'The Pakistani JIT's visit is the first ever experiment by the two South Asian neighbours to probe a terror attack 'jointly.'
'Well, it is not unlike the scenario wherein the thief himself is made an investigator,' says Rajeev Sharma.
Forget about India's enthralling victory against Pakistan in the T20 World Cup tournament on Saturday. A 'test match' is on the cards between the two South Asian neighbours, politically speaking.
The upcoming 'test match' starts on Sunday, March 27, when Pakistan's Joint Investigation Team arrives in India to probe the terror attack on India's biggest military base in Pathankot which started on January 2 and continued for four days till all four Pakistani terrorists were neutralised.
The 'test match' is scheduled to reach its climax this month end when the two countries' prime ministers, Narendra Modi and Nawaz Sharif, hold a summit in Washington, DC on the sidelines of the fourth and final World Nuclear Summit.
As it happens in cricket, the key lies in having a good start -- that is, not losing early wickets if you are batting first and capturing early wickets of the opposition if you are bowling first. The Pathankot probe by the Pakistani JIT falls in that category.
Let's not lose sight of the fact that the Pakistanis won't be coming to Pathankot to help India, but to obfuscate the case, find as many loopholes in India's case and finally go home to write a report explaining how the terror attack was, after all, NOT choreographed by elements in Pakistan.
The Pakistani mission objective won't be to get to the root of the terror attack and help India in what is euphemistically called 'joint investigations.'
Rather, Pakistan's one point mission objective would be to tell the world how Pathankot was the result of India's own home-grown terror apparatus.
Inevitably, the Pakistani JIT would be out to stitch its coat around the button. Its effort would be to study the loopholes closely and then try to wriggle out of the episode.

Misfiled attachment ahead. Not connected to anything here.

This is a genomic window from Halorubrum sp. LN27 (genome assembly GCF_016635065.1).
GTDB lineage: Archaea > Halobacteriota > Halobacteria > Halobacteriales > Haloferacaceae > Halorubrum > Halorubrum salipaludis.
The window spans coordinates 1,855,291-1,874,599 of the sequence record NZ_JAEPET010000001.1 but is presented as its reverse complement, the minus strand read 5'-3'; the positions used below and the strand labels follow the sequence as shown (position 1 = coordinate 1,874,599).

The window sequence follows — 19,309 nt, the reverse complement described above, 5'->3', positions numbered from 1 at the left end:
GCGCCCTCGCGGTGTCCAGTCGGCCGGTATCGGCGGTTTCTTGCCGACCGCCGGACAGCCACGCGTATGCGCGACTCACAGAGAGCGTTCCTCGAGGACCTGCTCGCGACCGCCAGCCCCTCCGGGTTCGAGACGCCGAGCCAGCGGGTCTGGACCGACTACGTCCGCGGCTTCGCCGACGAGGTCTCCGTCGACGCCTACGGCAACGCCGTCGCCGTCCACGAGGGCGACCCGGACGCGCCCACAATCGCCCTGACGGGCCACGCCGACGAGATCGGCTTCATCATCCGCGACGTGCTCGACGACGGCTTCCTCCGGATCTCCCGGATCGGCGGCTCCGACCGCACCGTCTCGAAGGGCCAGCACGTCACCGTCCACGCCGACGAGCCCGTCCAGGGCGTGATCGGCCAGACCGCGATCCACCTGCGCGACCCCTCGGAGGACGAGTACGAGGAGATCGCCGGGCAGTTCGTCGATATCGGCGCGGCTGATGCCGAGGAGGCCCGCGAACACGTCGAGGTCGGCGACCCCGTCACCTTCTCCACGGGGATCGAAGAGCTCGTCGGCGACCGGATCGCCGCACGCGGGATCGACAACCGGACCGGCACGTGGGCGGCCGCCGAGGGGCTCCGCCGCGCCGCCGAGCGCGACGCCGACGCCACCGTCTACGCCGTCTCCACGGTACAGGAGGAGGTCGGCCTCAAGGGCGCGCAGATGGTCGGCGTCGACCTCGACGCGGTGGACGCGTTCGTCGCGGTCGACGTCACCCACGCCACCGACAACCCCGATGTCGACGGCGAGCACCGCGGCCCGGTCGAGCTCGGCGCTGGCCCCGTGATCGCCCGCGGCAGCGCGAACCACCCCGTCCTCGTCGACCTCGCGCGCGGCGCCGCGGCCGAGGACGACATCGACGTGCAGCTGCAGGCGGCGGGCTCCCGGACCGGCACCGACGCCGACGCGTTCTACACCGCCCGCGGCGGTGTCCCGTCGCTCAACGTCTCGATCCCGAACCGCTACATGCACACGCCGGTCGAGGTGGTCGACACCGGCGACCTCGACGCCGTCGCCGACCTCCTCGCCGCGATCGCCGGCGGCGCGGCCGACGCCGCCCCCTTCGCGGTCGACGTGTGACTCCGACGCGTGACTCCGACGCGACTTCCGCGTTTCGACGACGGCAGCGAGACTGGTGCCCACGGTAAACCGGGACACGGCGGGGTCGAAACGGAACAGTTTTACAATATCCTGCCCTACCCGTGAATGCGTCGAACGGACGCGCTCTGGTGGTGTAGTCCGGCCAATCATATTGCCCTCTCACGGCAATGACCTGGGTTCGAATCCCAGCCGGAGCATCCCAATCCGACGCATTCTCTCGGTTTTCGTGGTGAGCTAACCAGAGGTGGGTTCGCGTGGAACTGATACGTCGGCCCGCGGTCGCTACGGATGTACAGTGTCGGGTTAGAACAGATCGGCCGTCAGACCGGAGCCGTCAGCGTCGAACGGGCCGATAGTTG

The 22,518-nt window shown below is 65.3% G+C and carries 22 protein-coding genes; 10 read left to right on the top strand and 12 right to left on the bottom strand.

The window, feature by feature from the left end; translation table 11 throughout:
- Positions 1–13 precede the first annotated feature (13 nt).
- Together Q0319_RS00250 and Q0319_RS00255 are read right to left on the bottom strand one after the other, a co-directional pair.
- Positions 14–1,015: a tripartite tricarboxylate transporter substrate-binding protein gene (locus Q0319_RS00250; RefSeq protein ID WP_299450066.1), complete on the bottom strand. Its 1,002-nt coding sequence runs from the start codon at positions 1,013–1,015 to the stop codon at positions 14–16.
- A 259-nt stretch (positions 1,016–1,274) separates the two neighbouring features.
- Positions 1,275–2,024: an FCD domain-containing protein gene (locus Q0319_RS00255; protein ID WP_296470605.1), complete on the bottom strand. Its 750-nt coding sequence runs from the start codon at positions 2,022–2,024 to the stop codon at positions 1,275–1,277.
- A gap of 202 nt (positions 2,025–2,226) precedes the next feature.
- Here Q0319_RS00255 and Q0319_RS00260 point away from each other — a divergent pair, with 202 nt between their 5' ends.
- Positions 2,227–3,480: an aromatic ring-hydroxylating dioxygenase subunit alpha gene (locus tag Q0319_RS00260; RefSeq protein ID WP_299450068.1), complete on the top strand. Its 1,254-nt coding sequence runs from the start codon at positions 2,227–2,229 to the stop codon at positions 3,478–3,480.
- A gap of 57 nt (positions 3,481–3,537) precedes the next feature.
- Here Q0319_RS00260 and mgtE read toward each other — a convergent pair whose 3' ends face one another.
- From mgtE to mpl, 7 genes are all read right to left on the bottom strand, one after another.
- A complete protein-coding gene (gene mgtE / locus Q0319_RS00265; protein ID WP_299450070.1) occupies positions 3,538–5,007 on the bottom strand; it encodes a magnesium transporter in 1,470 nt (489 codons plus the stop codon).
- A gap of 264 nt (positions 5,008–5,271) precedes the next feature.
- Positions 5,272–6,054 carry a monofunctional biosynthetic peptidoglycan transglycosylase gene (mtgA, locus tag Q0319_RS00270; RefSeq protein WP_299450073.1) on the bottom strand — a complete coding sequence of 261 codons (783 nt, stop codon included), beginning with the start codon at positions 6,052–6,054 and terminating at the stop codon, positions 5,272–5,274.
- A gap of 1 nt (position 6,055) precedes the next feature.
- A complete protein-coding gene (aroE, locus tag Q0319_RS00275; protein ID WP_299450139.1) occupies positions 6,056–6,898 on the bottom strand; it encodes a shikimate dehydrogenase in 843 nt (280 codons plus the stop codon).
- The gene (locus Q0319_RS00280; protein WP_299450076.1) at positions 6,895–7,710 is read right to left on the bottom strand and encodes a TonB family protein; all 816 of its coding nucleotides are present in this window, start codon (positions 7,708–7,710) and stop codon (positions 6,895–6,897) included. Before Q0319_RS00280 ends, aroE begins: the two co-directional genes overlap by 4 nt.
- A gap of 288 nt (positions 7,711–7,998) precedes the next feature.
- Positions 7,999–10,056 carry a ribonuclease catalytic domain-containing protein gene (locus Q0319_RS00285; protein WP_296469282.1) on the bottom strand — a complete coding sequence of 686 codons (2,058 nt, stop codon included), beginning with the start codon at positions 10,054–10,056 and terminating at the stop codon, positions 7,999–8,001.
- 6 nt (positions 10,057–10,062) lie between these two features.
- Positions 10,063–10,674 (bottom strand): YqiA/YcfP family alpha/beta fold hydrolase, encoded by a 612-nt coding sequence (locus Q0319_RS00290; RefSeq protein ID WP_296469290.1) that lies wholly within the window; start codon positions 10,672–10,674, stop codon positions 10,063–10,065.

The Pakistani JIT's main brief would be to find evidence of who did it, why and at whose behest.
The Pakistani JIT's visit is important as it constitutes the first ever such experiment by the two South Asian neighbours to probe a terror attack 'jointly.' Well, it is not unlike the scenario wherein the thief himself is made an investigator.
This kind of 'cooperation' has never happened before in the India-Pakistan bilateral context. It's more of political razzmatazz designed to impress than anything else.
The Pakistani JIT's proposed visit is all about each side trying to score brownie points against the other, rather than a sincere and honest attempt to determine who did what, when, how and why.
The Narendra Modi government cannot be unmindful of what lies ahead, and indeed it isn't unaware of the pitfalls and the challenges. And yet, the Modi government is going ahead with this experiment for the sake of proving its sincerity to the international community in improving relations with an intransigent neighbour like Pakistan.
In that sense, the Pakistani JIT's visit is more of a political and diplomatic test that the Modi government has to endure for the larger cause. In that sense, the Modi government's decision to permit the Pakistani JIT is right and justified.
It will have to be seen how Captain Modi plays the upcoming 'test match' and how well he utilises his resources.
Modi's biggest test will be to see whether he allows the Pakistani JIT to enter the Pathankot air base, which will be the key military base to launch operations against Pakistan should a war break out between the two neighbours.
As of now, this vital issue remains nebulous. Modi's ministers have spoken in conflicting voices on the question whether the Pakistani team will be allowed entry inside the base, with the home minister saying that the Pakistani JIT would be allowed access inside the base while the defence minister has said that nothing of the sort would happen and there was no question of allowing the Pakistani team to enter the base.
The Modi government would be scoring a self goal if it were to allow the Pakistani team access to the base.
The Congress-led Opposition would definitely be sharpening its knives and won't be wasting time in attacking the Modi government if the Pakistani team is allowed to enter the Pathankot base.
The 'death overs' of the upcoming 'test match' will be played in Washington this month end when the captains of the two teams meet. Much would depend on how the Pathankot segment of the 'test match' is played out by the two sides.
Rajeev Sharma is an independent journalist and strategic analyst who tweets @Kishkindha